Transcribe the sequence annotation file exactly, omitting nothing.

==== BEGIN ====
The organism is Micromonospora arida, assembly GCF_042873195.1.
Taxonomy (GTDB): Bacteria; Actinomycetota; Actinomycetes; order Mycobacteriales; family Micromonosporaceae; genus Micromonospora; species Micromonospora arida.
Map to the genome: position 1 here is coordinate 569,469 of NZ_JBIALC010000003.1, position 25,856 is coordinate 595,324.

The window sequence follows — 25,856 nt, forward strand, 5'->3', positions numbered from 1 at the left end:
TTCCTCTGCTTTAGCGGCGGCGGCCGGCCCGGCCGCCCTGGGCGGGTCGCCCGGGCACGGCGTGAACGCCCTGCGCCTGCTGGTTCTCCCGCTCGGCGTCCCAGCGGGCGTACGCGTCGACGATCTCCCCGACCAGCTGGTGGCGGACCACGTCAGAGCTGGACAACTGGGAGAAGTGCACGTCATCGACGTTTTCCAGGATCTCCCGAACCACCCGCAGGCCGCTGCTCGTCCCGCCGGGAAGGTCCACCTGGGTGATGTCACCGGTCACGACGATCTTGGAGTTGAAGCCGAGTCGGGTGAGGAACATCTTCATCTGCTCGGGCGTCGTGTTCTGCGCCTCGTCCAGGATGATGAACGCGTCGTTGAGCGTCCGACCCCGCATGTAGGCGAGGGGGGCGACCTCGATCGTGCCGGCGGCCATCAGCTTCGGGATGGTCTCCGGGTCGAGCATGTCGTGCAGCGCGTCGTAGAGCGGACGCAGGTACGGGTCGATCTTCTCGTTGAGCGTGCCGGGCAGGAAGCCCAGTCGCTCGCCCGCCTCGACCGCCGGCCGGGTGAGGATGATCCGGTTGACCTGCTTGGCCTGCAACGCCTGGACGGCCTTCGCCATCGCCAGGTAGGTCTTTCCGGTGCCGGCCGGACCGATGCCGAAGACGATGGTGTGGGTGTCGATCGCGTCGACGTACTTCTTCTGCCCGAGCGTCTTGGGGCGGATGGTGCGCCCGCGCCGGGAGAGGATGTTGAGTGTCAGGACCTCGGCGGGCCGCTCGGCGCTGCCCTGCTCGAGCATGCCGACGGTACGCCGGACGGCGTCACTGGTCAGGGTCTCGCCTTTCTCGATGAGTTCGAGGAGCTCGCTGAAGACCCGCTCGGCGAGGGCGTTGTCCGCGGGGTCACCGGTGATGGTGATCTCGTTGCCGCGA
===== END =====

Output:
The organism is Micromonospora arida, assembly GCF_042873195.1.
Taxonomy (GTDB): Bacteria; Actinomycetota; Actinomycetes; order Mycobacteriales; family Micromonosporaceae; genus Micromonospora; species Micromonospora arida.
Map to the genome: position 1 here is coordinate 569,469 of NZ_JBIALC010000003.1, position 25,856 is coordinate 595,324.

The window sequence follows — 25,856 nt, forward strand, 5'->3', positions numbered from 1 at the left end:
TTCCTCTGCTTTAGCGGCGGCGGCCGGCCCGGCCGCCCTGGGCGGGTCGCCCGGGCACGGCGTGAACGCCCTGCGCCTGCTGGTTCTCCCGCTCGGCGTCCCAGCGGGCGTACGCGTCGACGATCTCCCCGACCAGCTGGTGGCGGACCACGTCAGAGCTGGACAACTGGGAGAAGTGCACGTCATCGACGTTTTCCAGGATCTCCCGAACCACCCGCAGGCCGCTGCTCGTCCCGCCGGGAAGGTCCACCTGGGTGATGTCACCGGTCACGACGATCTTGGAGTTGAAGCCGAGTCGGGTGAGGAACATCTTCATCTGCTCGGGCGTCGTGTTCTGCGCCTCGTCCAGGATGATGAACGCGTCGTTGAGCGTCCGACCCCGCATGTAGGCGAGGGGGGCGACCTCGATCGTGCCGGCGGCCATCAGCTTCGGGATGGTCTCCGGGTCGAGCATGTCGTGCAGCGCGTCGTAGAGCGGACGCAGGTACGGGTCGATCTTCTCGTTGAGCGTGCCGGGCAGGAAGCCCAGTCGCTCGCCCGCCTCGACCGCCGGCCGGGTGAGGATGATCCGGTTGACCTGCTTGGCCTGCAACGCCTGGACGGCCTTCGCCATCGCCAGGTAGGTCTTTCCGGTGCCGGCCGGACCGATGCCGAAGACGATGGTGTGGGTGTCGATCGCGTCGACGTACTTCTTCTGCCCGAGCGTCTTGGGGCGGATGGTGCGCCCGCGCCGGGAGAGGATGTTGAGTGTCAGGACCTCGGCGGGCCGCTCGGCGCTGCCCTGCTCGAGCATGCCGACGGTACGCCGGACGGCGTCACTGGTCAGGGTCTCGCCTTTCTCGATGAGTTCGAGGAGCTCGCTGAAGACCCGCTCGGCGAGGGCGTTGTCCGCGGGGTCACCGGTGATGGTGATCTCGTTGCCGCGA